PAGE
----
Research Article

Acute respiratory distress in diabetic ketoacidosis: possible contribution of low colloid osmotic pressure.

Br Med J (Clin Res Ed) 1983; 286 doi: (Published 05 March 1983) Cite this as: Br Med J (Clin Res Ed) 1983;286:760
  1. R C Leonard,
  2. C Asplin,
  3. C V McCormick,
  4. T D Hockaday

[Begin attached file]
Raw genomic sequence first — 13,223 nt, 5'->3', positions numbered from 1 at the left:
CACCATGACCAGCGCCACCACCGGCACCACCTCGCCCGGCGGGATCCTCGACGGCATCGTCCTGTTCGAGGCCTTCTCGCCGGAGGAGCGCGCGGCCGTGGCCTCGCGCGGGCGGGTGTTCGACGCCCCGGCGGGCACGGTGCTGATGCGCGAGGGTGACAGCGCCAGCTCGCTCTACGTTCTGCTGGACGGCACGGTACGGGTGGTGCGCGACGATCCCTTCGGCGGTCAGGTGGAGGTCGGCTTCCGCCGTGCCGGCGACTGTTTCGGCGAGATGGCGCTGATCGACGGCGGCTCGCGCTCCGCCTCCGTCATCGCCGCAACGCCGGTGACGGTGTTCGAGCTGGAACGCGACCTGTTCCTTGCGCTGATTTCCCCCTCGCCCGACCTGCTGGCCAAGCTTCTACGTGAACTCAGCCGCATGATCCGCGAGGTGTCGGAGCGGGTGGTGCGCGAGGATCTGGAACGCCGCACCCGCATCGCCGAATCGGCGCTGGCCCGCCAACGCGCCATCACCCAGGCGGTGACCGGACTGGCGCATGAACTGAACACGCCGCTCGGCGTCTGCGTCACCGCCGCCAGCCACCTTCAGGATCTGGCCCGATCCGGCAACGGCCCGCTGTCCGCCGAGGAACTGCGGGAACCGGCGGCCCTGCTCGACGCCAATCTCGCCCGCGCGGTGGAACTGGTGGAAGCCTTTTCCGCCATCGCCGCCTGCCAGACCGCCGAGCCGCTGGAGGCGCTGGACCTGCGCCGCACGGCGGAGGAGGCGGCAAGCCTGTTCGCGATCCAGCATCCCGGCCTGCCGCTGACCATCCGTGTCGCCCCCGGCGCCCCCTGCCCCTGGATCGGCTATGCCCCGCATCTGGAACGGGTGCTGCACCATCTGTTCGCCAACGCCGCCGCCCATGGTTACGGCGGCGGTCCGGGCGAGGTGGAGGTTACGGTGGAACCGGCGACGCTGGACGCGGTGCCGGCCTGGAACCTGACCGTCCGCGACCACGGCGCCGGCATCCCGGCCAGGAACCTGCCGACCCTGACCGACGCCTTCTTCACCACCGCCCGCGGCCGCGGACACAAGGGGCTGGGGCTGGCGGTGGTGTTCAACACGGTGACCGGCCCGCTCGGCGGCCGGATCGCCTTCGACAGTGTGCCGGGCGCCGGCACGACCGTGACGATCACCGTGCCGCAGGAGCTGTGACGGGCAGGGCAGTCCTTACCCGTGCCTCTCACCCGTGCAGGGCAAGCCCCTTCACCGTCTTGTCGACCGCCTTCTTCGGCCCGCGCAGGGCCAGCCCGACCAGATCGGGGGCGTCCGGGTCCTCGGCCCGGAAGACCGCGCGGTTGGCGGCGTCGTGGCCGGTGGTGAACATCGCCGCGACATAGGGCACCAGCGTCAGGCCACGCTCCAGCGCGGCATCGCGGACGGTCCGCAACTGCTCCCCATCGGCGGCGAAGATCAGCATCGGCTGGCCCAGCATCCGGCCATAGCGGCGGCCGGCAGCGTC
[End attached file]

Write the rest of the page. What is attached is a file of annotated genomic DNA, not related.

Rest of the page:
The "shock lung" syndrome may occur in diabetic ketoacidosis in association with disseminated intravascular coagulation; occasionally it occurs alone after treatment of the ketoacidosis. Two patients developed pulmonary opacities with clinical features of acute respiratory distress such as are seen in the shock lung syndrome; in both, however, the findings suggested a different mechanism from that occurring in the syndrome. Hypoalbuminaemia was prominent, and it is postulated that a low plasma osmotic pressure caused by high volume crystalloid infusions may have precipitated the acute respiratory complications. Plasma osmotic pressure may be an important variable in patients given large volumes of crystalloid infusions; further studies are required to elucidate mechanisms of pulmonary oedema in such patients.